Negotiate With Spectrum

You may have noticed that Spectrum has recently increased your internet bill — or that your bill has been steadily increasing the last few years since Charter acquired Time Warner Cable in 2016. You’re fed up! You’ve finally had enough and decide to get a lower monthly bill. Thankfully, with the right negotiation tactics, you could lower your Spectrum internet bill without needing to switch to a different provider.

Although Spectrum has quickly garnered a reputation for being hard to negotiate with, especially for loyal customers who have been with them for years, we’ve cracked the code when it comes to negotiating a better internet price with Spectrum. The current introductory promotion that Spectrum is running (and has been for some time) is for $44.99/mo for internet only. If you are reading this article, it’s likely that your rate has increased to $65, $90, or even more.

For some customers, lowering their bill has been as easy as speaking with an associate who offered to reduce their increased rate to the introductory promo rate.

Unfortunately, that’s not always the case. Usually, it will take some kind, yet firm, coaxing on your part to get what you want. In case that doesn’t work, we have some backup plans for you.

What You Will Need to Get Started

Prepare yourself for the negotiation by:

  1. Gathering relevant paperwork such as your past few bills
  2. Writing down the date that you began your services with Spectrum (even if it was with Time Warner Cable)
  3. If you’ve never made a late payment, write that down. If you have, hopefully it was a long time ago. If it was, you could say something like “I have gone two years and four months without any late payments.”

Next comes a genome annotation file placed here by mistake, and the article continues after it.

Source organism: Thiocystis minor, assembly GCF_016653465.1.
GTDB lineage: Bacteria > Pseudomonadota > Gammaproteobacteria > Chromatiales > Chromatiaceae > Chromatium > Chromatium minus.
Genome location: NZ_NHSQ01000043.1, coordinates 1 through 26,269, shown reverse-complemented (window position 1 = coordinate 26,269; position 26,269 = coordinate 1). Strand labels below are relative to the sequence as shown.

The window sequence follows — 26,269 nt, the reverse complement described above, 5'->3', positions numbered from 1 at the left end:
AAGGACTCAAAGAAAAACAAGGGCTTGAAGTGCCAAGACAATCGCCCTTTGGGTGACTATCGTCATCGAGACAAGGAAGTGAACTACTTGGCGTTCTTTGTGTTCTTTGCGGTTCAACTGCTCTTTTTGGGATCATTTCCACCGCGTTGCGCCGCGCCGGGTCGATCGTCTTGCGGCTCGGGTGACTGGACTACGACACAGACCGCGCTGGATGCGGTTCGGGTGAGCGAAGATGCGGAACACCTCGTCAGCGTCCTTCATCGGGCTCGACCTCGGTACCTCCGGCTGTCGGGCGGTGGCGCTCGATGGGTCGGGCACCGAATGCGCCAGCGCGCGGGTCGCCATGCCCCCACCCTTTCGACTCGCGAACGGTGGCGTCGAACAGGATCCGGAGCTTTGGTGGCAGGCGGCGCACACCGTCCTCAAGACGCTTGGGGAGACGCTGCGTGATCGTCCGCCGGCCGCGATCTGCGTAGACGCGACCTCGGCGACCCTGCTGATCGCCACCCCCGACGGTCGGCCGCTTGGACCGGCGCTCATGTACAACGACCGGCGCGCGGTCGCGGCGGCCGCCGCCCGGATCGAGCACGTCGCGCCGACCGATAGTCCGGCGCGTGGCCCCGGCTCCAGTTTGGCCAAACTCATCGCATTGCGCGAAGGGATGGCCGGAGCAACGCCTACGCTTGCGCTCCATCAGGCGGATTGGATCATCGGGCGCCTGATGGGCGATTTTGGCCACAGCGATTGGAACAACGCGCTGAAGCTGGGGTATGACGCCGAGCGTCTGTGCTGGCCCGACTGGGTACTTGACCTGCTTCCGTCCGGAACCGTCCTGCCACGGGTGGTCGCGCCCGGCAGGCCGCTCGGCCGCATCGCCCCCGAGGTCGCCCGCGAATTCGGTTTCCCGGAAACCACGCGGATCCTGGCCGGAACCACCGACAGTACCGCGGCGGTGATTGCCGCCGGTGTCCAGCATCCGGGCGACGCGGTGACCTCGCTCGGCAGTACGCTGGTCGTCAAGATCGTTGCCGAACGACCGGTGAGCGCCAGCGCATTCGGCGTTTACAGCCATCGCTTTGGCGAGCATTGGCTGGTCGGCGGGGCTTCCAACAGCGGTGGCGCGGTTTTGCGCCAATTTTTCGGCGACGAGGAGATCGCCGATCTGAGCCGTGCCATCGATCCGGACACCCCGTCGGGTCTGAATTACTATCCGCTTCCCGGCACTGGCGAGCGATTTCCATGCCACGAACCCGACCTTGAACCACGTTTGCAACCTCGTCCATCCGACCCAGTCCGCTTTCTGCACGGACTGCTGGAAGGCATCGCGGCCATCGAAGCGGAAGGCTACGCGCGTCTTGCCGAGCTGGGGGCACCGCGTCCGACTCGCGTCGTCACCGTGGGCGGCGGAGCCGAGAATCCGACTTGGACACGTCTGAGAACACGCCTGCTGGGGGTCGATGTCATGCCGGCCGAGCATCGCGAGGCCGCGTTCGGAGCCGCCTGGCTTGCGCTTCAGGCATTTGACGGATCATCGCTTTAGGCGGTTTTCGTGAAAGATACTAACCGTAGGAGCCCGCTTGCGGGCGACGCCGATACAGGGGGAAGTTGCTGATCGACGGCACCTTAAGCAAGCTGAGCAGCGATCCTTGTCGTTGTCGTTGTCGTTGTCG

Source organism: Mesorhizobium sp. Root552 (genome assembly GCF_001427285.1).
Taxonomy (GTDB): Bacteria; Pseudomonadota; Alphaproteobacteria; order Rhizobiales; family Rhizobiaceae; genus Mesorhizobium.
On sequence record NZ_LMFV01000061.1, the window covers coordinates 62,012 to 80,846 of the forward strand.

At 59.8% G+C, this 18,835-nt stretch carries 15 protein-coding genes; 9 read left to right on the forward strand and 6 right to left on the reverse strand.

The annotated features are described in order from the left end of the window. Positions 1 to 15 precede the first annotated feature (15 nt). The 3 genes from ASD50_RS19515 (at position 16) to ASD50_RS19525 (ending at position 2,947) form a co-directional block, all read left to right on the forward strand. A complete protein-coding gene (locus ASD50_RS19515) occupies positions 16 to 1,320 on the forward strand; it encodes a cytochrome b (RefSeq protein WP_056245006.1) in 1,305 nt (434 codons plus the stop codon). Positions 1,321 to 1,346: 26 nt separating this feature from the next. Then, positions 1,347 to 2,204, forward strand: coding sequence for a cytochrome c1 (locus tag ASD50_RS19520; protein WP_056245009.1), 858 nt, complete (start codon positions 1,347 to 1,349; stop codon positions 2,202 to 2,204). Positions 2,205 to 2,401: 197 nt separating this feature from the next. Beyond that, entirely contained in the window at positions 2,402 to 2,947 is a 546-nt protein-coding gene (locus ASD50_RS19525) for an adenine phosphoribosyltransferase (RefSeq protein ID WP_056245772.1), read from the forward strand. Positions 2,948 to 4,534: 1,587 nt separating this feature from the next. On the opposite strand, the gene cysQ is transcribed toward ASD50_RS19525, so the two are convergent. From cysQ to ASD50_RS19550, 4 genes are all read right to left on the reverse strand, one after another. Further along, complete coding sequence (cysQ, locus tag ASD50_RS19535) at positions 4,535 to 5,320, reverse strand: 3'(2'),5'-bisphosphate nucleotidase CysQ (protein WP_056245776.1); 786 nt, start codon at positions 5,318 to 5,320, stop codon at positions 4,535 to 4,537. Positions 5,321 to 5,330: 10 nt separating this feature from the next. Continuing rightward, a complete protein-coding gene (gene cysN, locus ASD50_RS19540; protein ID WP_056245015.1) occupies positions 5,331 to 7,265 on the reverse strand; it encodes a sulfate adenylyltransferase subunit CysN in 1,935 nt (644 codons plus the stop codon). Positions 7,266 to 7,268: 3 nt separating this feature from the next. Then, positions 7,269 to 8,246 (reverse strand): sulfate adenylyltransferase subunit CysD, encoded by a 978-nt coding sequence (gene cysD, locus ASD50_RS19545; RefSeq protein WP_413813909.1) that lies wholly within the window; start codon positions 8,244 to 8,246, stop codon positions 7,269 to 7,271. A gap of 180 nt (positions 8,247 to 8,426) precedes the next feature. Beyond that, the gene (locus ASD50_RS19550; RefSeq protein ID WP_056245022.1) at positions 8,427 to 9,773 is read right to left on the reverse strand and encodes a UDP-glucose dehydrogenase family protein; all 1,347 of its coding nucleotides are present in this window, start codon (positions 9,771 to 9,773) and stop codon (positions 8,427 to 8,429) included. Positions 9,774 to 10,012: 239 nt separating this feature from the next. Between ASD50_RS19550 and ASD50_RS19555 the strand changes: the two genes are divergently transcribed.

4. Compare your monthly bill with current Spectrum deals and promotions to know the lowest price you can expect to receive.
  5. Research other potential internet service provider (ISP) deals in your area: the more competition, the better. If Spectrum knows you could easily switch providers for a better deal, they will be much less likely to let you go.

Once you have done your research, it’s time to talk to Spectrum about lowering your internet bill.

We suggest giving them a call rather than going into the store. Although some customers have had luck with a local store representative, the edge you get when speaking to the retention department is unbeatable. Negotiating with Spectrum over the phone to get a better price is usually your best shot.

When you’ve finished reading this article and you’re ready to call, follow the automated prompts to “cancel service.” This will automatically route you to the retention department (otherwise known as the loyalty or cancellation department.)

Negotiating With Spectrum For a Better Deal for Existing Customers

First of all, you should know your limits when it comes to negotiating with Spectrum. If you are currently paying their introductory rate of around $45/mo, you probably won’t be able to get a better deal than that.

However, if you’re paying much more than that, you likely have room to negotiate. Before you start negotiating, you should keep some things in mind: Be kind yet firm